Association between centromere and topoisomerase specific immune responses and the degree of microangiopathy in Systemic Sclerosis.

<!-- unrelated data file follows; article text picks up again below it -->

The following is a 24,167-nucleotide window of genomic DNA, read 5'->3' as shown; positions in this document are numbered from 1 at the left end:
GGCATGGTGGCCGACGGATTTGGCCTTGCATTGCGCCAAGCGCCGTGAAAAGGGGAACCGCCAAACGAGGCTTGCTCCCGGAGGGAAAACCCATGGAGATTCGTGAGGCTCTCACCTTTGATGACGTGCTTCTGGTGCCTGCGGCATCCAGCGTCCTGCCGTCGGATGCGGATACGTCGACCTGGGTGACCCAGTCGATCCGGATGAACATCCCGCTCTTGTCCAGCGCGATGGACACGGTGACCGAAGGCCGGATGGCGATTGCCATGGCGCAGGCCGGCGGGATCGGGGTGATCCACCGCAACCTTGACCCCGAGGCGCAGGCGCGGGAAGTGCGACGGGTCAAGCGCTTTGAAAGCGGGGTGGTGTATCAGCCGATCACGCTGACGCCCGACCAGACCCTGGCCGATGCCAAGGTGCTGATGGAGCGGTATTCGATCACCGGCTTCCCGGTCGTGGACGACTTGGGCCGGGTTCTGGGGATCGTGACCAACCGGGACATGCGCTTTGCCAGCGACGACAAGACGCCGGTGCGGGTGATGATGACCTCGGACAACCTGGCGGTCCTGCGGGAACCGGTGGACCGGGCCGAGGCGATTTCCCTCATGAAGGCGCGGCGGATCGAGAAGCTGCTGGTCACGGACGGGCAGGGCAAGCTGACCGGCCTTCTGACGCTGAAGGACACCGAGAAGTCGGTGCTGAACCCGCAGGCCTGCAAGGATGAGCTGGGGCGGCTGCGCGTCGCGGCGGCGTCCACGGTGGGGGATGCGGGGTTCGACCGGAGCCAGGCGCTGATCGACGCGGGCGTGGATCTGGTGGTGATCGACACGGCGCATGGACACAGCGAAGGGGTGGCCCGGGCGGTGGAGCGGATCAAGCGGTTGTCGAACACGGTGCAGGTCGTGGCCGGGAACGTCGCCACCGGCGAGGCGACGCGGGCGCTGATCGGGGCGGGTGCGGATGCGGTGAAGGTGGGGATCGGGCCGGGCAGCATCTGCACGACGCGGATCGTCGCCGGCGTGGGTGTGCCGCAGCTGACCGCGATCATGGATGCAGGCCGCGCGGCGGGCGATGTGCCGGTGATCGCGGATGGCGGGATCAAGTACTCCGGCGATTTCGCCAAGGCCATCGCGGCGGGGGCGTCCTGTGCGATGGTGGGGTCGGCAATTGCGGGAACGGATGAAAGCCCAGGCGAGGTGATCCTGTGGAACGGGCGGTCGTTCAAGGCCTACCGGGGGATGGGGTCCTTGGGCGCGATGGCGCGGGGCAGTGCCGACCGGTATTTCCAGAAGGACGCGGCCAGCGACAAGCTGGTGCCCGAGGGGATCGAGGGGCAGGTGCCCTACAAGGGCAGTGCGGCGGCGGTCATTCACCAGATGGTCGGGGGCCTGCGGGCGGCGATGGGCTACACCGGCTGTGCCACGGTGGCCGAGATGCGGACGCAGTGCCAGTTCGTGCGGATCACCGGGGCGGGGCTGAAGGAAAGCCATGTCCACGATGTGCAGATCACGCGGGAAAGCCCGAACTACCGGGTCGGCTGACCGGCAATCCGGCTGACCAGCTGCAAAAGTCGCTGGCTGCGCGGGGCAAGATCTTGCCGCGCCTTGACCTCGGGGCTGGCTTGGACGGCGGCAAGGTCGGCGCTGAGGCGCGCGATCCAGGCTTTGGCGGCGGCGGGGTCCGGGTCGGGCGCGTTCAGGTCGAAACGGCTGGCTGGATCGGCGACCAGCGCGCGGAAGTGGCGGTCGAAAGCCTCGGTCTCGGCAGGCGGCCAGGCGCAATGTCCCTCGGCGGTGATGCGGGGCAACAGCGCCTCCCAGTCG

Autoreactive antibody responses, including the use of several isotypes of autoantibodies, have been shown to associate with clinical outcome in several rheumatic autoimmune diseases. The goal of this study was 1) to evaluate whether anti-centromere antibody(ACA) and anti-topoisomerase antibody(ATA) specific isotype expression and 2) organ involvement associate with the degree of microangiopathy in SSc.ACA and ATA IgG, IgM and IgA levels were measured in baseline serum samples of ACA IgG+ and ATA IgG+ SSc patients. The degree of microangiopathy was determined based on nailfold videocapillaroscopy images at the same time point. Logistic regression analyses with autoantibodies, clinical characteristics, isotype expression and ACA resp. ATA IgG, IgM and IgA levels as independent and NVC pattern as dependent variable were performed.In 164 patients isotype levels and degree of microangiopathy were evaluated. Logistic regression confirmed the association of the degree of microangiopathy with the presence of digital ulcers(OR 3.1 (1.4-6.6)), interstitial lung disease(OR 3.2 (1.1-9.7)) and pulmonary arterial hypertension(OR 5.25 (1.69-16.36)). ATA positivity was associated with more severe microangiopathy(OR 2.09 (1.05-4.13)). Patients that solely expressed ACA IgG showed a trend towards less severe microangiopathy compared to patients expressing also ACA IgM and/or IgA, levels of ACA IgG and ATA IgM associated with microangiopathy severity.We observed an association between ACA and ATA responses and the degree of microangiopathy in SSc. These findings might indicate that the breath of the autoimmune response as reflected by autoantibody production and microvascular damage interact in the pathophysiology of SSc.

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